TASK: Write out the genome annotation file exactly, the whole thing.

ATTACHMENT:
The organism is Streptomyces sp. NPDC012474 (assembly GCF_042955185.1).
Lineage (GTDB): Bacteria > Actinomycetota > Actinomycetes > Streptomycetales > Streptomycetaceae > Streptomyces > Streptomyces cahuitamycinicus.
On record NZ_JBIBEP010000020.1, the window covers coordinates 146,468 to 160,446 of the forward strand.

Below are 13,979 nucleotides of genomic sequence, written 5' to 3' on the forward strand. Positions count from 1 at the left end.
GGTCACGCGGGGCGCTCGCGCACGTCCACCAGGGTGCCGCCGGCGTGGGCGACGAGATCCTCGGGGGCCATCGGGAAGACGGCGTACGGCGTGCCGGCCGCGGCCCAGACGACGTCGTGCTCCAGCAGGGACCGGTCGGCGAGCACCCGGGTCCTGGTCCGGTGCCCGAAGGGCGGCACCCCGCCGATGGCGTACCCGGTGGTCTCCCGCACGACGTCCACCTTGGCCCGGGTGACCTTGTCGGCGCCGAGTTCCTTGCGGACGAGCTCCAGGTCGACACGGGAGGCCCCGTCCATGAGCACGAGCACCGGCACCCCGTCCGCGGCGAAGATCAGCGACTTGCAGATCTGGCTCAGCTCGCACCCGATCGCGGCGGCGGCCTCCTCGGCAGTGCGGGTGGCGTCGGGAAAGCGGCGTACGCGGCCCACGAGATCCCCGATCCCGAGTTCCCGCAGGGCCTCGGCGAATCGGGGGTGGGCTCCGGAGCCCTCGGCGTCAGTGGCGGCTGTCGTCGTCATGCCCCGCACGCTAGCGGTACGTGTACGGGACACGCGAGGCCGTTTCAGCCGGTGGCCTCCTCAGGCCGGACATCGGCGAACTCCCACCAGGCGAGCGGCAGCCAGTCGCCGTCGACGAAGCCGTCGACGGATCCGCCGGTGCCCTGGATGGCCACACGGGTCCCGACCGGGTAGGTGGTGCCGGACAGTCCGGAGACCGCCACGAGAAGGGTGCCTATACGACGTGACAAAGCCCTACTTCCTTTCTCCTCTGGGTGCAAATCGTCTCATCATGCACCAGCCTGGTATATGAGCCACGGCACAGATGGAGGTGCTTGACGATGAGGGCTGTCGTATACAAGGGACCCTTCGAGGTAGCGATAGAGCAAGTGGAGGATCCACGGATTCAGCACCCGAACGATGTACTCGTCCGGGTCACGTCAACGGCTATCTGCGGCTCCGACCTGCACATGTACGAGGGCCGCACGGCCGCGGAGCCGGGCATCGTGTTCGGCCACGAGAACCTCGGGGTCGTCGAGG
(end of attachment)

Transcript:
The organism is Streptomyces sp. NPDC012474 (assembly GCF_042955185.1).
Lineage (GTDB): Bacteria > Actinomycetota > Actinomycetes > Streptomycetales > Streptomycetaceae > Streptomyces > Streptomyces cahuitamycinicus.
On record NZ_JBIBEP010000020.1, the window covers coordinates 146,468 to 160,446 of the forward strand.

Below are 13,979 nucleotides of genomic sequence, written 5' to 3' on the forward strand. Positions count from 1 at the left end.
GGTCACGCGGGGCGCTCGCGCACGTCCACCAGGGTGCCGCCGGCGTGGGCGACGAGATCCTCGGGGGCCATCGGGAAGACGGCGTACGGCGTGCCGGCCGCGGCCCAGACGACGTCGTGCTCCAGCAGGGACCGGTCGGCGAGCACCCGGGTCCTGGTCCGGTGCCCGAAGGGCGGCACCCCGCCGATGGCGTACCCGGTGGTCTCCCGCACGACGTCCACCTTGGCCCGGGTGACCTTGTCGGCGCCGAGTTCCTTGCGGACGAGCTCCAGGTCGACACGGGAGGCCCCGTCCATGAGCACGAGCACCGGCACCCCGTCCGCGGCGAAGATCAGCGACTTGCAGATCTGGCTCAGCTCGCACCCGATCGCGGCGGCGGCCTCCTCGGCAGTGCGGGTGGCGTCGGGAAAGCGGCGTACGCGGCCCACGAGATCCCCGATCCCGAGTTCCCGCAGGGCCTCGGCGAATCGGGGGTGGGCTCCGGAGCCCTCGGCGTCAGTGGCGGCTGTCGTCGTCATGCCCCGCACGCTAGCGGTACGTGTACGGGACACGCGAGGCCGTTTCAGCCGGTGGCCTCCTCAGGCCGGACATCGGCGAACTCCCACCAGGCGAGCGGCAGCCAGTCGCCGTCGACGAAGCCGTCGACGGATCCGCCGGTGCCCTGGATGGCCACACGGGTCCCGACCGGGTAGGTGGTGCCGGACAGTCCGGAGACCGCCACGAGAAGGGTGCCTATACGACGTGACAAAGCCCTACTTCCTTTCTCCTCTGGGTGCAAATCGTCTCATCATGCACCAGCCTGGTATATGAGCCACGGCACAGATGGAGGTGCTTGACGATGAGGGCTGTCGTATACAAGGGACCCTTCGAGGTAGCGATAGAGCAAGTGGAGGATCCACGGATTCAGCACCCGAACGATGTACTCGTCCGGGTCACGTCAACGGCTATCTGCGGCTCCGACCTGCACATGTACGAGGGCCGCACGGCCGCGGAGCCGGGCATCGTGTTCGGCCACGAGAACCTCGGGGTCGTCGAGG